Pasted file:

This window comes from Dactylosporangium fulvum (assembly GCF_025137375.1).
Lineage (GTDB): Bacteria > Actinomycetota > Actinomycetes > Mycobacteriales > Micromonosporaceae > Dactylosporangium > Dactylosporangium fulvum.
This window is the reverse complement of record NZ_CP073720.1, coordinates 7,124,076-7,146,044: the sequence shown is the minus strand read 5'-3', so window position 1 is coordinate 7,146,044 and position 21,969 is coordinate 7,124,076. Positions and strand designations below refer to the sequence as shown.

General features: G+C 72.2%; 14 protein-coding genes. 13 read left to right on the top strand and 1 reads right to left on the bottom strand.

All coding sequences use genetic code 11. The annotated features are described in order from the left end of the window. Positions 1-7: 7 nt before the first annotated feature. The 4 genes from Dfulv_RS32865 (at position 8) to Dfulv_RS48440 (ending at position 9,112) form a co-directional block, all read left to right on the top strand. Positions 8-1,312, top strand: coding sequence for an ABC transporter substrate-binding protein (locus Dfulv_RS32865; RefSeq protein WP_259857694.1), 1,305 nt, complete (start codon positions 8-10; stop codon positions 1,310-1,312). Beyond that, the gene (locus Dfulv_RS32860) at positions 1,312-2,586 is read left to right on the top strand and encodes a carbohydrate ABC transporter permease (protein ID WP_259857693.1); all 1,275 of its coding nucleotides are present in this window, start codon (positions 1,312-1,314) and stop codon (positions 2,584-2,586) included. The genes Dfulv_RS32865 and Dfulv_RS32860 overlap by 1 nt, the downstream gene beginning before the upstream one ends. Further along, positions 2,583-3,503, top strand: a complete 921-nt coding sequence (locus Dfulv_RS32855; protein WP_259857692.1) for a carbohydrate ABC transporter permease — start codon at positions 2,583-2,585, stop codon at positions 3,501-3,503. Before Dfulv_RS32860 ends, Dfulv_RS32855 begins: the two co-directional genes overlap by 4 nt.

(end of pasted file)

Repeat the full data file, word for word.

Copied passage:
This window comes from Dactylosporangium fulvum (assembly GCF_025137375.1).
Lineage (GTDB): Bacteria > Actinomycetota > Actinomycetes > Mycobacteriales > Micromonosporaceae > Dactylosporangium > Dactylosporangium fulvum.
This window is the reverse complement of record NZ_CP073720.1, coordinates 7,124,076-7,146,044: the sequence shown is the minus strand read 5'-3', so window position 1 is coordinate 7,146,044 and position 21,969 is coordinate 7,124,076. Positions and strand designations below refer to the sequence as shown.

General features: G+C 72.2%; 14 protein-coding genes. 13 read left to right on the top strand and 1 reads right to left on the bottom strand.

All coding sequences use genetic code 11. The annotated features are described in order from the left end of the window. Positions 1-7: 7 nt before the first annotated feature. The 4 genes from Dfulv_RS32865 (at position 8) to Dfulv_RS48440 (ending at position 9,112) form a co-directional block, all read left to right on the top strand. Positions 8-1,312, top strand: coding sequence for an ABC transporter substrate-binding protein (locus Dfulv_RS32865; RefSeq protein WP_259857694.1), 1,305 nt, complete (start codon positions 8-10; stop codon positions 1,310-1,312). Beyond that, the gene (locus Dfulv_RS32860) at positions 1,312-2,586 is read left to right on the top strand and encodes a carbohydrate ABC transporter permease (protein ID WP_259857693.1); all 1,275 of its coding nucleotides are present in this window, start codon (positions 1,312-1,314) and stop codon (positions 2,584-2,586) included. The genes Dfulv_RS32865 and Dfulv_RS32860 overlap by 1 nt, the downstream gene beginning before the upstream one ends. Further along, positions 2,583-3,503, top strand: a complete 921-nt coding sequence (locus Dfulv_RS32855; protein WP_259857692.1) for a carbohydrate ABC transporter permease — start codon at positions 2,583-2,585, stop codon at positions 3,501-3,503. Before Dfulv_RS32860 ends, Dfulv_RS32855 begins: the two co-directional genes overlap by 4 nt.